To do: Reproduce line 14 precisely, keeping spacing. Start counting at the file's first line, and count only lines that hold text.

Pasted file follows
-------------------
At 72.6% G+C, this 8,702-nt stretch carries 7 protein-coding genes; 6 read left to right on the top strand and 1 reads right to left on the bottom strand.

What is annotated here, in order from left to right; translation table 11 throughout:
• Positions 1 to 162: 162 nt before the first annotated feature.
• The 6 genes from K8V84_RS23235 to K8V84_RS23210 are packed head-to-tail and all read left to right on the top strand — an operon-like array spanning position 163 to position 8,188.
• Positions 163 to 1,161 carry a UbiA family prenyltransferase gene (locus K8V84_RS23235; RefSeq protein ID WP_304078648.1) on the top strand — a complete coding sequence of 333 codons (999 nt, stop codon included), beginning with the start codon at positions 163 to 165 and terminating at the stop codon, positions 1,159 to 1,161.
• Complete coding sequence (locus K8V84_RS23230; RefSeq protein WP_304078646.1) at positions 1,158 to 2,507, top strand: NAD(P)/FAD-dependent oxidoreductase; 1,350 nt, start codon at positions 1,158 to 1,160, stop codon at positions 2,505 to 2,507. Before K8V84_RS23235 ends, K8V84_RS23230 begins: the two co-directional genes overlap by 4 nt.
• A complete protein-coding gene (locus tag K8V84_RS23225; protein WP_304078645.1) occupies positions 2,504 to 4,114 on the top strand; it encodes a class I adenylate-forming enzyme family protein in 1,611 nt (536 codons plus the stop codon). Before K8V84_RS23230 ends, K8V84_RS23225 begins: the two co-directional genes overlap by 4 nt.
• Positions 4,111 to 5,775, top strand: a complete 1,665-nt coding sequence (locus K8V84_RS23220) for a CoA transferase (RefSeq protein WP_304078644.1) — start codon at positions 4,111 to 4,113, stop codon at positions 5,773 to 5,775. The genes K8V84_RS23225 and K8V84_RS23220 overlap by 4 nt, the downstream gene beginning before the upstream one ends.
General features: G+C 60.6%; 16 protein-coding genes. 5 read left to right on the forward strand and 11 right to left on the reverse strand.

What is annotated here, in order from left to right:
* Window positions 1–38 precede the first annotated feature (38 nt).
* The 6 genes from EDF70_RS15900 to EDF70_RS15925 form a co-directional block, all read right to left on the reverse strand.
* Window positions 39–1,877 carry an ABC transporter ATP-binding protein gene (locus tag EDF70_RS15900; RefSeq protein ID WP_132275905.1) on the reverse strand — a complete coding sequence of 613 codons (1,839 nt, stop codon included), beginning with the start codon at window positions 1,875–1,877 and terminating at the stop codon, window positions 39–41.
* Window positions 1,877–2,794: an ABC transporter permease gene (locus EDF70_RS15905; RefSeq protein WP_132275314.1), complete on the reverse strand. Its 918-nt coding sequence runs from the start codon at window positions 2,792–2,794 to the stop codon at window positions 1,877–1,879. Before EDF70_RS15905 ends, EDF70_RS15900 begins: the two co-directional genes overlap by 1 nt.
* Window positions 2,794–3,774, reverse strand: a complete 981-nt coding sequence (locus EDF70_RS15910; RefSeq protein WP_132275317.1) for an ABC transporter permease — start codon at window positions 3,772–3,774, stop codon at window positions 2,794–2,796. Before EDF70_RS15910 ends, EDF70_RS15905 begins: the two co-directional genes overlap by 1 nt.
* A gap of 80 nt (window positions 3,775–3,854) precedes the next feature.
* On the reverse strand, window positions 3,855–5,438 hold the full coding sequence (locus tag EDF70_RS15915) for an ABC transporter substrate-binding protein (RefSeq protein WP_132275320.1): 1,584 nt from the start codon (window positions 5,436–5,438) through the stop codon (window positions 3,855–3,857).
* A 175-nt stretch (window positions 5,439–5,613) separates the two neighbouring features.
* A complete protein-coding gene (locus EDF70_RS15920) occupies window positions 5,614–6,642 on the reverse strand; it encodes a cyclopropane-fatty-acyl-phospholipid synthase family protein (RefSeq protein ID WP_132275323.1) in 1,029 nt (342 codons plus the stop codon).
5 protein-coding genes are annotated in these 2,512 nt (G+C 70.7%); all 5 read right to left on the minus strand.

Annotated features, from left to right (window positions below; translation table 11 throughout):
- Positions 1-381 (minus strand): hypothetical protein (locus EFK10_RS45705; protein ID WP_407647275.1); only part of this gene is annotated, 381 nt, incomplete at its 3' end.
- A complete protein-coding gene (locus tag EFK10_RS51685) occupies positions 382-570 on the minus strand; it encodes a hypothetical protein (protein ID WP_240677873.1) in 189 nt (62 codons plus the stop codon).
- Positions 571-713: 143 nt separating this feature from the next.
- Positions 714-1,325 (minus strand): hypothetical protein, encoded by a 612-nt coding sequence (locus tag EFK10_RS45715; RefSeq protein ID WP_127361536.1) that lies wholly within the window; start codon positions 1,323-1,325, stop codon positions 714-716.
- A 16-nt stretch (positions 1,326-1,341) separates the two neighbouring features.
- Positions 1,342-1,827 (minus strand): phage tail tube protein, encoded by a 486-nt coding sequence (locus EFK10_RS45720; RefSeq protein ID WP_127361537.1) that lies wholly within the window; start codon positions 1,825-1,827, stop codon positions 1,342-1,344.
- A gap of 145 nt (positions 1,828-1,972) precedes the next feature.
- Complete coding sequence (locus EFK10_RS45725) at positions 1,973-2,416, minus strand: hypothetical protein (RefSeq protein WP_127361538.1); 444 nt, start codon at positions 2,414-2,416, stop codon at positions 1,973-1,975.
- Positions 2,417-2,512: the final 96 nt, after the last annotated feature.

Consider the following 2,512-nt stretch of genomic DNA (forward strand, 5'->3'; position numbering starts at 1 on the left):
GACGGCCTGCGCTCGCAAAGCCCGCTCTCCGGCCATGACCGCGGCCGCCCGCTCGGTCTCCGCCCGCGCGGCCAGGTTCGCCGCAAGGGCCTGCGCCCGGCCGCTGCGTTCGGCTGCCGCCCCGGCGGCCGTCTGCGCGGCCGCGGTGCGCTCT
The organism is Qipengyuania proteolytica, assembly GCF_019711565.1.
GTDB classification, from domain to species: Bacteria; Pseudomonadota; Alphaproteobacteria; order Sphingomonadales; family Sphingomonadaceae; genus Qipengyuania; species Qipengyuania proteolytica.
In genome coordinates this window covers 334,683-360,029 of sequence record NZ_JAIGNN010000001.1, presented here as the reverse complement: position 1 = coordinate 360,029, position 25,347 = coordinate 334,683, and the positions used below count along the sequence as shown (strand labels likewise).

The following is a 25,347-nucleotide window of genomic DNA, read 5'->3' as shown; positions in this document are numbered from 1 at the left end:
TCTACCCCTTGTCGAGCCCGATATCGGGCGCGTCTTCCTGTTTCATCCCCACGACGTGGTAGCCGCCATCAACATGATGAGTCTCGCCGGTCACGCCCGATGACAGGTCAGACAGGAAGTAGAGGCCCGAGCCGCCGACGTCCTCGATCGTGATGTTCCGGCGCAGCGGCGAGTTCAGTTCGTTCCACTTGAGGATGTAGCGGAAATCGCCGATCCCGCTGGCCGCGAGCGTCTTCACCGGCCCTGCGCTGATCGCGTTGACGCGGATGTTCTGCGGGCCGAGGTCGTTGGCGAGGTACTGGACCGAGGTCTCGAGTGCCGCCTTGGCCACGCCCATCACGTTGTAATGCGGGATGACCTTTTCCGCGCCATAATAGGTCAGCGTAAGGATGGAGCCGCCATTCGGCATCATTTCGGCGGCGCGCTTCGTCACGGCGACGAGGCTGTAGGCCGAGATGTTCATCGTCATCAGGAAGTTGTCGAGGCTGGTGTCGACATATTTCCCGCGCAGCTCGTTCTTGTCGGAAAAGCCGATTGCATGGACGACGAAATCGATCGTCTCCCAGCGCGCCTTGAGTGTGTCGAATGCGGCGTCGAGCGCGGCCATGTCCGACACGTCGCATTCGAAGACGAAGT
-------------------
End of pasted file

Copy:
* Window positions 1,877–2,794: an ABC transporter permease gene (locus EDF70_RS15905; RefSeq protein WP_132275314.1), complete on the reverse strand. Its 918-nt coding sequence runs from the start codon at window positions 2,792–2,794 to the stop codon at window positions 1,877–1,879. Before EDF70_RS15905 ends, EDF70_RS15900 begins: the two co-directional genes overlap by 1 nt.